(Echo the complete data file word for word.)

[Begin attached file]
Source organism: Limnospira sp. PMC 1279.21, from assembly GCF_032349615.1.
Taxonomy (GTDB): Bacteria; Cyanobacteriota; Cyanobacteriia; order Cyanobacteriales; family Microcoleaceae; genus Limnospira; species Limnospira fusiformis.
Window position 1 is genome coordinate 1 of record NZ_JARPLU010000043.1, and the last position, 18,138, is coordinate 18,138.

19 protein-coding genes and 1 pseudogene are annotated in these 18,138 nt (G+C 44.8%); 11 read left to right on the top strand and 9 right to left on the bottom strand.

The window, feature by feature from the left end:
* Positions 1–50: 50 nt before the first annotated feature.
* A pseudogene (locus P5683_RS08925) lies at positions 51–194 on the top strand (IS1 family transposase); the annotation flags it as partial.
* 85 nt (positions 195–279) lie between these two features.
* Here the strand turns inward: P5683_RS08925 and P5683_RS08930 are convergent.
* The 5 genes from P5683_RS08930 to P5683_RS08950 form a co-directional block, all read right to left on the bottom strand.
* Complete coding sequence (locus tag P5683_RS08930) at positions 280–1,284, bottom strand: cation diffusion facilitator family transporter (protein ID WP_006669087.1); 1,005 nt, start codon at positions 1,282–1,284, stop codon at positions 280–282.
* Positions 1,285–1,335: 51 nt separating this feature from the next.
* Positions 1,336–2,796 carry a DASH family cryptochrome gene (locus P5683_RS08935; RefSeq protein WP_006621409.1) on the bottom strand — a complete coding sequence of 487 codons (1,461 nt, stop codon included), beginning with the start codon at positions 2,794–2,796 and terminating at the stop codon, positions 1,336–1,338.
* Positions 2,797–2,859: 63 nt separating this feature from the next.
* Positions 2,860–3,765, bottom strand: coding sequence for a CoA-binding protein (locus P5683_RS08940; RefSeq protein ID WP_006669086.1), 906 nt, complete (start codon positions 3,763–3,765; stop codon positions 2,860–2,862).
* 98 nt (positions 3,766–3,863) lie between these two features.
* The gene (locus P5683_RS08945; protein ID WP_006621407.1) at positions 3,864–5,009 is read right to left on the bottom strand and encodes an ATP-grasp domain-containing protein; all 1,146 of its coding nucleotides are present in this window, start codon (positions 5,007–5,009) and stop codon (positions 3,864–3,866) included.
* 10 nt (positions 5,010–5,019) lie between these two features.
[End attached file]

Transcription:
Source organism: Limnospira sp. PMC 1279.21, from assembly GCF_032349615.1.
Taxonomy (GTDB): Bacteria; Cyanobacteriota; Cyanobacteriia; order Cyanobacteriales; family Microcoleaceae; genus Limnospira; species Limnospira fusiformis.
Window position 1 is genome coordinate 1 of record NZ_JARPLU010000043.1, and the last position, 18,138, is coordinate 18,138.

19 protein-coding genes and 1 pseudogene are annotated in these 18,138 nt (G+C 44.8%); 11 read left to right on the top strand and 9 right to left on the bottom strand.

The window, feature by feature from the left end:
* Positions 1–50: 50 nt before the first annotated feature.
* A pseudogene (locus P5683_RS08925) lies at positions 51–194 on the top strand (IS1 family transposase); the annotation flags it as partial.
* 85 nt (positions 195–279) lie between these two features.
* Here the strand turns inward: P5683_RS08925 and P5683_RS08930 are convergent.
* The 5 genes from P5683_RS08930 to P5683_RS08950 form a co-directional block, all read right to left on the bottom strand.
* Complete coding sequence (locus tag P5683_RS08930) at positions 280–1,284, bottom strand: cation diffusion facilitator family transporter (protein ID WP_006669087.1); 1,005 nt, start codon at positions 1,282–1,284, stop codon at positions 280–282.
* Positions 1,285–1,335: 51 nt separating this feature from the next.
* Positions 1,336–2,796 carry a DASH family cryptochrome gene (locus P5683_RS08935; RefSeq protein WP_006621409.1) on the bottom strand — a complete coding sequence of 487 codons (1,461 nt, stop codon included), beginning with the start codon at positions 2,794–2,796 and terminating at the stop codon, positions 1,336–1,338.
* Positions 2,797–2,859: 63 nt separating this feature from the next.
* Positions 2,860–3,765, bottom strand: coding sequence for a CoA-binding protein (locus P5683_RS08940; RefSeq protein ID WP_006669086.1), 906 nt, complete (start codon positions 3,763–3,765; stop codon positions 2,860–2,862).
* 98 nt (positions 3,766–3,863) lie between these two features.
* The gene (locus P5683_RS08945; protein ID WP_006621407.1) at positions 3,864–5,009 is read right to left on the bottom strand and encodes an ATP-grasp domain-containing protein; all 1,146 of its coding nucleotides are present in this window, start codon (positions 5,007–5,009) and stop codon (positions 3,864–3,866) included.
* 10 nt (positions 5,010–5,019) lie between these two features.